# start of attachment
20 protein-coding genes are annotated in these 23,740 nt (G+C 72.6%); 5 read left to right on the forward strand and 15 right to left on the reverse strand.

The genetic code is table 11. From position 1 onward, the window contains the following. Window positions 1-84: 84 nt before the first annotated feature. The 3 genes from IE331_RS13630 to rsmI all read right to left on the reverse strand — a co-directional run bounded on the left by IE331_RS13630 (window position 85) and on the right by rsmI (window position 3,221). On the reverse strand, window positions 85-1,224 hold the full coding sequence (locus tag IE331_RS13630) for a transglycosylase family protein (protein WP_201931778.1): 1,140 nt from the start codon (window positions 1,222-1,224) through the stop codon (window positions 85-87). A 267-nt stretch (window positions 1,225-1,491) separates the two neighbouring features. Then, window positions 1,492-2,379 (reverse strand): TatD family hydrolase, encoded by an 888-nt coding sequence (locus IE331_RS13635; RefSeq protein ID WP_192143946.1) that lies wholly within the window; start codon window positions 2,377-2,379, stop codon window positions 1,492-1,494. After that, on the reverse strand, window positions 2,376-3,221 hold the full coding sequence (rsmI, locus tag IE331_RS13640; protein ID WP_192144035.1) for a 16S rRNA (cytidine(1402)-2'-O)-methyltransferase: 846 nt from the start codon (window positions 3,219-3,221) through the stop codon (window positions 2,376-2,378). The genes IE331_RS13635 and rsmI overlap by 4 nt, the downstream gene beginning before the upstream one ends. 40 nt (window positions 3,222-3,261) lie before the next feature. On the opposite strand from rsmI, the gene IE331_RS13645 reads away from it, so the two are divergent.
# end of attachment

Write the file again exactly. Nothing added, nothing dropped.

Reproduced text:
20 protein-coding genes are annotated in these 23,740 nt (G+C 72.6%); 5 read left to right on the forward strand and 15 right to left on the reverse strand.

The genetic code is table 11. From position 1 onward, the window contains the following. Window positions 1-84: 84 nt before the first annotated feature. The 3 genes from IE331_RS13630 to rsmI all read right to left on the reverse strand — a co-directional run bounded on the left by IE331_RS13630 (window position 85) and on the right by rsmI (window position 3,221). On the reverse strand, window positions 85-1,224 hold the full coding sequence (locus tag IE331_RS13630) for a transglycosylase family protein (protein WP_201931778.1): 1,140 nt from the start codon (window positions 1,222-1,224) through the stop codon (window positions 85-87). A 267-nt stretch (window positions 1,225-1,491) separates the two neighbouring features. Then, window positions 1,492-2,379 (reverse strand): TatD family hydrolase, encoded by an 888-nt coding sequence (locus IE331_RS13635; RefSeq protein ID WP_192143946.1) that lies wholly within the window; start codon window positions 2,377-2,379, stop codon window positions 1,492-1,494. After that, on the reverse strand, window positions 2,376-3,221 hold the full coding sequence (rsmI, locus tag IE331_RS13640; protein ID WP_192144035.1) for a 16S rRNA (cytidine(1402)-2'-O)-methyltransferase: 846 nt from the start codon (window positions 3,219-3,221) through the stop codon (window positions 2,376-2,378). The genes IE331_RS13635 and rsmI overlap by 4 nt, the downstream gene beginning before the upstream one ends. 40 nt (window positions 3,222-3,261) lie before the next feature. On the opposite strand from rsmI, the gene IE331_RS13645 reads away from it, so the two are divergent.